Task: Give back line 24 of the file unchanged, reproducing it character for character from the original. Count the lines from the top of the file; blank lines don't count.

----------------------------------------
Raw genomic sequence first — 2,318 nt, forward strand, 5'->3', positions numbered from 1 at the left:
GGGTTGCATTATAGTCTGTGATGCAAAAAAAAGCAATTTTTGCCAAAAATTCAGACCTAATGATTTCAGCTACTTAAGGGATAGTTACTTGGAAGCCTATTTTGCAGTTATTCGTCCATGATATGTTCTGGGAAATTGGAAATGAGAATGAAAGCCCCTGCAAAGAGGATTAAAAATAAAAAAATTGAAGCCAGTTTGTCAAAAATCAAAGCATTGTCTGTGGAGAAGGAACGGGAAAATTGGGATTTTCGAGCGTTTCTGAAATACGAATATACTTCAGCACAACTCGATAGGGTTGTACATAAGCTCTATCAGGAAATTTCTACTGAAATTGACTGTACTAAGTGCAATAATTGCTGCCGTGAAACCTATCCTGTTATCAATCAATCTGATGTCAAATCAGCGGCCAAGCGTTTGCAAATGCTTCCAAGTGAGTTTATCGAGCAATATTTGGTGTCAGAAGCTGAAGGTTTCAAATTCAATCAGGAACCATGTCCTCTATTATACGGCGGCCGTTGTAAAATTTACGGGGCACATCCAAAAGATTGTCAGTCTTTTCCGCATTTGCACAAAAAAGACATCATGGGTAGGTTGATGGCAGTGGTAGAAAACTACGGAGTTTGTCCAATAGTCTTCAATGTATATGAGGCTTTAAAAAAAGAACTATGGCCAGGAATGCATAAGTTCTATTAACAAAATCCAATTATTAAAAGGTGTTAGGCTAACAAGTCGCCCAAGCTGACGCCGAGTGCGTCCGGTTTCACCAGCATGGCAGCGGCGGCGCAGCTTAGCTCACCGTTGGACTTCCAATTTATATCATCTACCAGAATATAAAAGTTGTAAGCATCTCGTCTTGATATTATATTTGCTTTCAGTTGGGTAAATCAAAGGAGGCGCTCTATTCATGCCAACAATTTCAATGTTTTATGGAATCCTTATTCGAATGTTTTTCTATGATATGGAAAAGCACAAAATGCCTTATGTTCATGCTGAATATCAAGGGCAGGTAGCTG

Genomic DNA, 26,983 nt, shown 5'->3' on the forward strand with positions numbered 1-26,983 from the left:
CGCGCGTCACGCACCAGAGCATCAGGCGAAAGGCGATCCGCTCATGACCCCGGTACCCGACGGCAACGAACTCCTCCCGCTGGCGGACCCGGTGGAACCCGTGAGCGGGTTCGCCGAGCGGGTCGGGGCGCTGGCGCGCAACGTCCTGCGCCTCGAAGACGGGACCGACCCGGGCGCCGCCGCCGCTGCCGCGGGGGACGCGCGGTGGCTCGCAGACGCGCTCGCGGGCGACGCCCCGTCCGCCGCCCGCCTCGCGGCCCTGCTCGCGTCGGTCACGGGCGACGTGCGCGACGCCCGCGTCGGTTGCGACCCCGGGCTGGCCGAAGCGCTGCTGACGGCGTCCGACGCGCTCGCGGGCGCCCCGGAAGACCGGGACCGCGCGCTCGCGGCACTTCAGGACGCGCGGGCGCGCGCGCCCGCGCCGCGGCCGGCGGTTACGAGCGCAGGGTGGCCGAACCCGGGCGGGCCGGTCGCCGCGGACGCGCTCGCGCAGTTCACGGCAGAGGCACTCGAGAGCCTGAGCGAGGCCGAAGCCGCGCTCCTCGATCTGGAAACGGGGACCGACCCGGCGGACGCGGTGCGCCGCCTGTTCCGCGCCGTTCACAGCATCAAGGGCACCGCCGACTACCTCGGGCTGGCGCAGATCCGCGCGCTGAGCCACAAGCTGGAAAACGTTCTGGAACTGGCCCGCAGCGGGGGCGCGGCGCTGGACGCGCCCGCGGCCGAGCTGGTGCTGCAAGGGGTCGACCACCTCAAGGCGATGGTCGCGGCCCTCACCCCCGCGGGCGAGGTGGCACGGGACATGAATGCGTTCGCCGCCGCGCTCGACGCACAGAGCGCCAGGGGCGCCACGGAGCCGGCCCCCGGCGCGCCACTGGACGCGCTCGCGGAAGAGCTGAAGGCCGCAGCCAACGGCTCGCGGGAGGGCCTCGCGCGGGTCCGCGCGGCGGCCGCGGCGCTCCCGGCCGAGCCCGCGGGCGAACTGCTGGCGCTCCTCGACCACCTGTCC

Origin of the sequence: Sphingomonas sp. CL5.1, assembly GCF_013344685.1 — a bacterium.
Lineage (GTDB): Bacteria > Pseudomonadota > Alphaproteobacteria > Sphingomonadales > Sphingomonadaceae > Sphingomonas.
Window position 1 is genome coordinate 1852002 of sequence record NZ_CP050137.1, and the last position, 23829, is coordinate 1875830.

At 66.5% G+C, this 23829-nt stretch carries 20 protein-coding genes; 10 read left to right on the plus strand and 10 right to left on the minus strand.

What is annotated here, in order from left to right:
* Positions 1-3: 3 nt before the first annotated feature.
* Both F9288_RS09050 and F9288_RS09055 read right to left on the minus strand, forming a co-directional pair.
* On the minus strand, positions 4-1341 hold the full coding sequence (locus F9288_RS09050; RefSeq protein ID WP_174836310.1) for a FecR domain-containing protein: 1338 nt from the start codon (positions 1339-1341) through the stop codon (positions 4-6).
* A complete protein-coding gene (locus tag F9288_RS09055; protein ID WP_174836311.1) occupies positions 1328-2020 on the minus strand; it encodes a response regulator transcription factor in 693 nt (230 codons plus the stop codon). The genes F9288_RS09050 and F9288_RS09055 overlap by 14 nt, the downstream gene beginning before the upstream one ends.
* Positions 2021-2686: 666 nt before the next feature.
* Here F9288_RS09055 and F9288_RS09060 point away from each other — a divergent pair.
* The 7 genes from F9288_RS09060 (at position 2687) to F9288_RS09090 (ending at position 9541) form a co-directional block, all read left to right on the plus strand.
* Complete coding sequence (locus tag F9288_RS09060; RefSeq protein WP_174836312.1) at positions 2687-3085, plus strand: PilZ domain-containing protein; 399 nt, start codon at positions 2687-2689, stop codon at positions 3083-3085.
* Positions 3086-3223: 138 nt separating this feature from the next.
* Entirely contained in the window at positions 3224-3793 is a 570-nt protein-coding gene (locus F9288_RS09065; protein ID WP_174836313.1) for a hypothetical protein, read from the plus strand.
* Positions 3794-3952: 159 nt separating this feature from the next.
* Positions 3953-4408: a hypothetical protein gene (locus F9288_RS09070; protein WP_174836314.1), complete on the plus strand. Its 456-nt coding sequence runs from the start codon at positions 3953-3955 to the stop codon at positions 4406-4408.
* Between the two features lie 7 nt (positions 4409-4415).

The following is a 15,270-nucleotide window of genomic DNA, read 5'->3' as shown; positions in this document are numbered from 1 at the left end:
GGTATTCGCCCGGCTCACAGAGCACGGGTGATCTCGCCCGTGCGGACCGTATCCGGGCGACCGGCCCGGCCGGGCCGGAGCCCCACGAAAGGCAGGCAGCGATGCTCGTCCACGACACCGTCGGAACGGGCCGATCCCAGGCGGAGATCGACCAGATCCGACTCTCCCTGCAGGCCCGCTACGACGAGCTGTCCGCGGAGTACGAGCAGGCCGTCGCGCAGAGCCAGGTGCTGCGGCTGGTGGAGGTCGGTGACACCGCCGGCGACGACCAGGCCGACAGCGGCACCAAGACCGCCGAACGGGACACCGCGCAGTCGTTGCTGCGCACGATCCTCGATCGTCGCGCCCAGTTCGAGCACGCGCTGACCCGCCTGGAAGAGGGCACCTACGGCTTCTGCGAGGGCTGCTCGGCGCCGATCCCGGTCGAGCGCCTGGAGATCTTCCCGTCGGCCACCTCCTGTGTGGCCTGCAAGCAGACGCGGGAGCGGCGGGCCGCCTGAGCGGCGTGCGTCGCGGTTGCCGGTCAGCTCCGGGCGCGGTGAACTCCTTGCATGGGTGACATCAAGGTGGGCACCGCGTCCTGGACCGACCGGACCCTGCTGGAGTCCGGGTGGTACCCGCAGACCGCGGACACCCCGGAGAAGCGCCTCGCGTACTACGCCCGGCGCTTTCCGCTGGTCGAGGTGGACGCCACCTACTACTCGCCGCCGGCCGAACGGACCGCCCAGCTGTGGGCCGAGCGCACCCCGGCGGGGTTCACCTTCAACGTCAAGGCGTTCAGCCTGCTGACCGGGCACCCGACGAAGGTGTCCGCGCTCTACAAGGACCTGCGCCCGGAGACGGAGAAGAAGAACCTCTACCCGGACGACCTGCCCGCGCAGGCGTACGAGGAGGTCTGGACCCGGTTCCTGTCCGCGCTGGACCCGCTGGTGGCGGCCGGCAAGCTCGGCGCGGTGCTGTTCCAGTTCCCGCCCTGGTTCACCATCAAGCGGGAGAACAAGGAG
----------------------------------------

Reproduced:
GGTATTCGCCCGGCTCACAGAGCACGGGTGATCTCGCCCGTGCGGACCGTATCCGGGCGACCGGCCCGGCCGGGCCGGAGCCCCACGAAAGGCAGGCAGCGATGCTCGTCCACGACACCGTCGGAACGGGCCGATCCCAGGCGGAGATCGACCAGATCCGACTCTCCCTGCAGGCCCGCTACGACGAGCTGTCCGCGGAGTACGAGCAGGCCGTCGCGCAGAGCCAGGTGCTGCGGCTGGTGGAGGTCGGTGACACCGCCGGCGACGACCAGGCCGACAGCGGCACCAAGACCGCCGAACGGGACACCGCGCAGTCGTTGCTGCGCACGATCCTCGATCGTCGCGCCCAGTTCGAGCACGCGCTGACCCGCCTGGAAGAGGGCACCTACGGCTTCTGCGAGGGCTGCTCGGCGCCGATCCCGGTCGAGCGCCTGGAGATCTTCCCGTCGGCCACCTCCTGTGTGGCCTGCAAGCAGACGCGGGAGCGGCGGGCCGCCTGAGCGGCGTGCGTCGCGGTTGCCGGTCAGCTCCGGGCGCGGTGAACTCCTTGCATGGGTGACATCAAGGTGGGCACCGCGTCCTGGACCGACCGGACCCTGCTGGAGTCCGGGTGGTACCCGCAGACCGCGGACACCCCGGAGAAGCGCCTCGCGTACTACGCCCGGCGCTTTCCGCTGGTCGAGGTGGACGCCACCTACTACTCGCCGCCGGCCGAACGGACCGCCCAGCTGTGGGCCGAGCGCACCCCGGCGGGGTTCACCTTCAACGTCAAGGCGTTCAGCCTGCTGACCGGGCACCCGACGAAGGTGTCCGCGCTCTACAAGGACCTGCGCCCGGAGACGGAGAAGAAGAACCTCTACCCGGACGACCTGCCCGCGCAGGCGTACGAGGAGGTCTGGACCCGGTTCCTGTCCGCGCTGGACCCGCTGGTGGCGGCCGGCAAGCTCGGCGCGGTGCTGTTCCAGTTCCCGCCCTGGTTCACCATCAAGCGGGAGAACAAGGAG